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Choosing an antenatal supplement

If you're looking to enhance your diet with an antenatal supplement either before or during pregnancy read our essential guide on what to look for and what to avoid.
Do I need to take an antenatal supplement?

Eating a healthy, balanced diet is one way to help get your body in the best shape possible to conceive and nurture a baby. Ideally, you should try and get your 5 a day along with plenty of lean meat, fish, pulses and whole grains so that your body is treated to a varied supply of nutrients. However, it can sometimes be a good idea to enhance the goodness of your diet with an antenatal supplement just to make sure that you are getting a sufficient supply of the essential vitamins and minerals your body needs for pregnancy. This is especially true if you cut or restrict certain foods such as meat, wheat or dairy from your diet.

What should I look for in a supplement?

As supplements are not regulated in the UK there are no official recommendations as to what a good antenatal supplement should contain. However, the most important vitamins and minerals for preparing your body for pregnancy include:

Folic acid - It's recommended that you take at least 400 micrograms of folic acid a day for at least a month before you start trying to conceive and then for the first twelve weeks of your pregnancy as your baby's spine and nervous system develop. While we can get folate (the natural form of folic acid) from the food we eat, with leafy green vegetables, beams and whole grains being good sources, it's very difficult to get a sufficient supply. As research has shown that taking the recommended dose of folic acid both before and during the early stages of pregnancy can reduce the incidence of neural tube defects by up to 70% this is an essential vitamin for those trying to conceive. For more information on folic acid visit:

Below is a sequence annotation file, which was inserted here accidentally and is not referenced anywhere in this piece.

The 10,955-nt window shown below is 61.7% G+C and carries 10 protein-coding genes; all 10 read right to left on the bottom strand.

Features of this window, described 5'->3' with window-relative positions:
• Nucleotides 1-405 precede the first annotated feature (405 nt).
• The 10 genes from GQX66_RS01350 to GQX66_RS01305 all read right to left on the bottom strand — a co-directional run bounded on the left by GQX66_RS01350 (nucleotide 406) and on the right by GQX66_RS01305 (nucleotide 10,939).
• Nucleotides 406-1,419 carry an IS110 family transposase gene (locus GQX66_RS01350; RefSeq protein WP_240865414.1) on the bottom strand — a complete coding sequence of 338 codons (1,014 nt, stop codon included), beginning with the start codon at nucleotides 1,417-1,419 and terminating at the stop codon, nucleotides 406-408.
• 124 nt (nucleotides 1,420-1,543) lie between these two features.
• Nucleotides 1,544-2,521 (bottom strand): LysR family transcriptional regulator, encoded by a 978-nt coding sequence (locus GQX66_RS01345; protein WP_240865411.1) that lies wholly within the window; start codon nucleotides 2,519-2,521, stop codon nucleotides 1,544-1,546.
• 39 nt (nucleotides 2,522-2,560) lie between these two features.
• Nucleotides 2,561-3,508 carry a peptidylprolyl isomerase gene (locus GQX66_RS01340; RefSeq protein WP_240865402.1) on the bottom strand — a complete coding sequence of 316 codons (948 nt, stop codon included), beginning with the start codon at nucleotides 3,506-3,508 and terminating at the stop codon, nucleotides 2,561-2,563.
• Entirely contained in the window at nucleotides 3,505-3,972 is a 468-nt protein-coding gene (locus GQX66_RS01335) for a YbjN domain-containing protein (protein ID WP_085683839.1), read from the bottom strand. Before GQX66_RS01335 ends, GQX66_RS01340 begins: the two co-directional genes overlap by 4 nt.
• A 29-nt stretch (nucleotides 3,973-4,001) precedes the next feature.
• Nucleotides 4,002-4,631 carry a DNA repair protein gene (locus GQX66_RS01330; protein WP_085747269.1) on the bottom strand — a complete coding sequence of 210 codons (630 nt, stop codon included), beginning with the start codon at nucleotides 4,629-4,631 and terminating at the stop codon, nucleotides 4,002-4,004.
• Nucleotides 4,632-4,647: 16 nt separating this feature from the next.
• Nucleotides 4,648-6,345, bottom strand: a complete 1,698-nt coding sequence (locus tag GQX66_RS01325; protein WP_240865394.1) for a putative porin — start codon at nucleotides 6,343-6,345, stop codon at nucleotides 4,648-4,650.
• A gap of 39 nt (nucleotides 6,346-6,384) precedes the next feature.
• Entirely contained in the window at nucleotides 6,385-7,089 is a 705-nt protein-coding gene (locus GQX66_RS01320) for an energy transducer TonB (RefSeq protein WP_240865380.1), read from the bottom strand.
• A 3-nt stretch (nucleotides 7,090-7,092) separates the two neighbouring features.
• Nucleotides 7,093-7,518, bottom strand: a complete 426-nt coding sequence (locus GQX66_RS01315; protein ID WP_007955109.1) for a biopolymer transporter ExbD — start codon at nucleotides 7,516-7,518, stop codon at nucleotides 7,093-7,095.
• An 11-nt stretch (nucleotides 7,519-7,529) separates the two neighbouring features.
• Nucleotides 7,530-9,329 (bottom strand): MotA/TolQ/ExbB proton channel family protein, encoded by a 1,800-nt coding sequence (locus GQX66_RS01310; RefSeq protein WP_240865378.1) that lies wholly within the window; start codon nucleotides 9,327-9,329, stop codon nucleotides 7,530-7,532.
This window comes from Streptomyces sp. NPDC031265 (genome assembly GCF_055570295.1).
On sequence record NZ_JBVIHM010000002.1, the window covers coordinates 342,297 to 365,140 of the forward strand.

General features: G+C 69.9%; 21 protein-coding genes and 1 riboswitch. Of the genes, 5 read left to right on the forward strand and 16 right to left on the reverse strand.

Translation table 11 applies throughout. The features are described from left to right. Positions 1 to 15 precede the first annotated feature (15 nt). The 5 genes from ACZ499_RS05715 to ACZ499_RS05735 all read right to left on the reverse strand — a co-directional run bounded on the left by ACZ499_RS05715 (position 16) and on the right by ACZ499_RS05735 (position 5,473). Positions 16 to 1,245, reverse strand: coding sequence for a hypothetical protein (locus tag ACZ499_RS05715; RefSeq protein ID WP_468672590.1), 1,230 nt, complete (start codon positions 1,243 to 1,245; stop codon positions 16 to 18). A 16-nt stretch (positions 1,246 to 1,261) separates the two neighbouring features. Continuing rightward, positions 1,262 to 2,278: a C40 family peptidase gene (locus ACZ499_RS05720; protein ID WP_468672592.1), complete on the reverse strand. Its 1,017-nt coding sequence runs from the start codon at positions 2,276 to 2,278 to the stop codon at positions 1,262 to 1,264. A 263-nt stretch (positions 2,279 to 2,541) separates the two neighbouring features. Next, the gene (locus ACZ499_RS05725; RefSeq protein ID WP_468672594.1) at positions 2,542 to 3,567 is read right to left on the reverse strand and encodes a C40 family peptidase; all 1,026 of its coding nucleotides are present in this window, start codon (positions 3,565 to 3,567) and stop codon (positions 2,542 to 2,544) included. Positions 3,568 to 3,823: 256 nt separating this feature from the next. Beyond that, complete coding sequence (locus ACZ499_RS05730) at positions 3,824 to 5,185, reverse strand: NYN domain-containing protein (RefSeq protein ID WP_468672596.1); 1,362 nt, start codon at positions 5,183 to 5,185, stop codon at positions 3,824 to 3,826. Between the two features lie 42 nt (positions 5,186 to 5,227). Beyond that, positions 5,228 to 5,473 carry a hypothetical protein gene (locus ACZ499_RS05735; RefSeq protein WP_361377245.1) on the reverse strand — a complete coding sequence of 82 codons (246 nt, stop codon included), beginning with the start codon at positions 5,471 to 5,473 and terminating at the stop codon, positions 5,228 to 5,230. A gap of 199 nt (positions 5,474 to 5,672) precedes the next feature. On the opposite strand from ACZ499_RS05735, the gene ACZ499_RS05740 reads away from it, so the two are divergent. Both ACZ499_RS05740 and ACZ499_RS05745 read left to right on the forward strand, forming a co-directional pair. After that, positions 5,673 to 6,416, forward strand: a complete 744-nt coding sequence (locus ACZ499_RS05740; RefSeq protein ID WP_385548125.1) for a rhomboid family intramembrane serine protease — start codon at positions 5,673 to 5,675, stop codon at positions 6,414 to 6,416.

Iron - It's a good idea to look for a supplement that includes iron as this will help to build up your reserves in preparation for when you become pregnant. Once you conceive the volume of blood in your body will increase to cater for both your own and your babies needs and this can make you more susceptible to anaemia, so ensuring you have a healthy intake is important. Iron is naturally found in green vegetables such as spinach, pulses and some dried fruits such as figs and apricots, so eating these regularly will help to give your iron reserves a boost too.

Calcium - All women should aim to consume around 1000mg of calcium a day regardless of whether they are pregnant or not. Because of the relatively large amounts needed it's unlikely that you'll be able to find a comprehensive antenatal supplement that will meet your daily calcium needs, however, they can be used to increase your intake to its recommended levels. As your body draws on its calcium stores to help your baby's bones to form during pregnancy it's important that you maintain your supply so that your keep your own bones strong and reduce the risk of developing osteoporosis later in life. Dairy products, green leafy vegetables and some nuts and pulses are rich in natural calcium and so are useful to include on a daily basis.

What should I avoid?

All antenatal vitamin and mineral supplements should specify a list of ingredients along with the percentage of your 'RDA' (recommended daily allowance) that they represent. It's important that you don't exceed these doses on a daily basis as over time they can do more harm than good. Because of this it's advisable to avoid doubling up on any vitamins you are taking so that you never exceed 100% of your daily allowance.

It's especially important not to 'over dose' on vitamin A, as if you take this in large amounts while you are trying to conceive it can be harmful to your baby's development once you become pregnant. Many antenatal supplements will contain a certain amount of Vitamin A although this is likely to be derived from beta carotene, a plant derived extract that's safe for consumption before and during pregnancy. However, intake of retinal, the animal based form of vitamin A often found in fish oil supplements should be avoided wherever reasonably possible.

How should I take supplements?

If you decide to supplement your diet with an antenatal vitamin while you're trying to conceive, it's generally advisable to take them on a full stomach with a vitamin C rich drink (such as orange juice) as this can help you to absorb more of the beneficial nutrients.

It can be a good idea to discuss antenatal vitamins with your doctor as they will be in the best position to identify and advise you on your supplement needs.

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